More recent patent actions in the United States have yielded nine and 10-figure damages awards. Although the standards for patents damages have remained largely unchanged over the past few years, several recent awards have highlighted the process and requirements of these monstrous verdicts. This chapter reviews well-settled standards for damages awards in the United States and identifies some of the key developments that US businesses should continue to monitor.
Which US courts award damages in patent cases?
US patents are litigated, often simultaneously, in multiple venues, before federal district courts, the International Trade Commission (ITC) and at the PTAB. Although the ITC awards injunctive relief in the form of exclusion orders and the PTAB addresses patent validity, neither tribunal awards damages for the infringement of patent claims. Damages for infringement are primarily awarded at the trial court level by US district courts after a bench or (more typically) a jury trial. Due to the breadth of discovery and the typically sensitive nature of the information underlying damages, much of the record in large-scale damages cases is under seal. However, a significant multi-patent case dealing with network hardware and security, Centripetal v Cisco, provides detailed and helpful insight into the underlying damages positions.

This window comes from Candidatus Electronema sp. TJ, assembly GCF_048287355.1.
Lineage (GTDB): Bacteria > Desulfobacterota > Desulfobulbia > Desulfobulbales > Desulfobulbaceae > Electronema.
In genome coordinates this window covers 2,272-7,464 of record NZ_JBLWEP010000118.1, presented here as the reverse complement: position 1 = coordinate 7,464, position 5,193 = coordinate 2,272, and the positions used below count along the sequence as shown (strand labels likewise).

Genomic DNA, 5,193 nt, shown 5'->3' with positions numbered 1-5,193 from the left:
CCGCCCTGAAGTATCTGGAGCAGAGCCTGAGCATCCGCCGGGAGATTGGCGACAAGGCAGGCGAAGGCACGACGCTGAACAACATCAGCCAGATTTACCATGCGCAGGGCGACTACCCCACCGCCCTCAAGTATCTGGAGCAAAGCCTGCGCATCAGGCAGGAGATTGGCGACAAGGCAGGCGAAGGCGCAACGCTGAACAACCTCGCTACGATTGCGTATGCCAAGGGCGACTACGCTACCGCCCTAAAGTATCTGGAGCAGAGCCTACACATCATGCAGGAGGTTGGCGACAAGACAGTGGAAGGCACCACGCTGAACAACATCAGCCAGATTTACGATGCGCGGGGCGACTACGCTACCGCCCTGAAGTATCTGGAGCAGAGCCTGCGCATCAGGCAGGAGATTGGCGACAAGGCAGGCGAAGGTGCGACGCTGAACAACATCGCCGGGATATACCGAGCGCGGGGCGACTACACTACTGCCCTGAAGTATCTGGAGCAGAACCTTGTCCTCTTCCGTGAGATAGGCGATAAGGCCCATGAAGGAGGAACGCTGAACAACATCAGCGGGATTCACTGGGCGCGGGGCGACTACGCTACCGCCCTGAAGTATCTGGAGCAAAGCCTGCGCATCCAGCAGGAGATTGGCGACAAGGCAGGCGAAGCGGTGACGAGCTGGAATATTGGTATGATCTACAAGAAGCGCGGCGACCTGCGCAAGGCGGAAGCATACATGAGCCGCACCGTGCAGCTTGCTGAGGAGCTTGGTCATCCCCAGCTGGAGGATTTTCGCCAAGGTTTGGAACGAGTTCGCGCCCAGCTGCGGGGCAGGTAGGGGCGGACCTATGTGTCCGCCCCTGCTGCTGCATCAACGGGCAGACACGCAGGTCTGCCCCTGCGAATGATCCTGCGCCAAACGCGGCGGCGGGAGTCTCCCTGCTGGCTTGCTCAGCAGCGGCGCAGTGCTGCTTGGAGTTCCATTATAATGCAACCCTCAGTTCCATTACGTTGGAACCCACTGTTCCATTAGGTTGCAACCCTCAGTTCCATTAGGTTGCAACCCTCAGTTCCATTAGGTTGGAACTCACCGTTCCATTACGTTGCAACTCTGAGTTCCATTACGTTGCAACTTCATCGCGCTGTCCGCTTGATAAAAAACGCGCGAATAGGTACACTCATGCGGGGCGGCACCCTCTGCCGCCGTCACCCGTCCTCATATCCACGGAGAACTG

Table 1: Damages awards
What is the range for patent damages?
Although not all patent cases yield large damages awards, 2020 and 2021 yielded multiple billion and hundred-million-dollar awards. Despite the restrictions and practical burdens imposed by the pandemic, as illustrated in Table 1, the US district courts entered significant damages awards.
While the majority of patent cases do not implicate the scale of such awards, the same principles leading to these outcomes are generally applicable to patent cases and guide out-of-court patent transactions. Moreover, US damages law in several areas, such as the enhancement phase (following the US Supreme Court’s ruling in Halo) and FRAND rulings (following TCL) are becoming more well-settled. This relative predictability allows parties to give greater emphasis to their damage claims in the course of patent litigation.
What makes US patent damages awards so large?
Several key factors are driving the increased damages awards:
- clarity around comparable licences as a royalty base;
- awards based on single patents or an entire portfolio;
- the commercial relationship of the parties; and
- continued clarity around the nexus between economic impact and the accused product or functionality.
Judge-awarded enhancements for wilful infringement and bad litigation conduct have also contributed to the large awards by providing a basis for the potential tripling of adjudicated damages. These factors may be managed by parties either before or during litigation.
Surprisingly, the lack of predictable injunctive relief may also be partially responsible for such outsized awards. Injunctive relief outside competitor versus competitor litigation is now relatively rare. This is particularly true where the patent owner demonstrates a willingness to license its patents. Likewise, preliminary injunctions are exceedingly rare. In addition to having to meet the balance of factors favouring an injunction, the patentee must also show a strong likelihood of success on the merits at the outset of its case. For both reasons, parties typically litigate for monetary awards.
What (if anything) is keeping damages awards in check?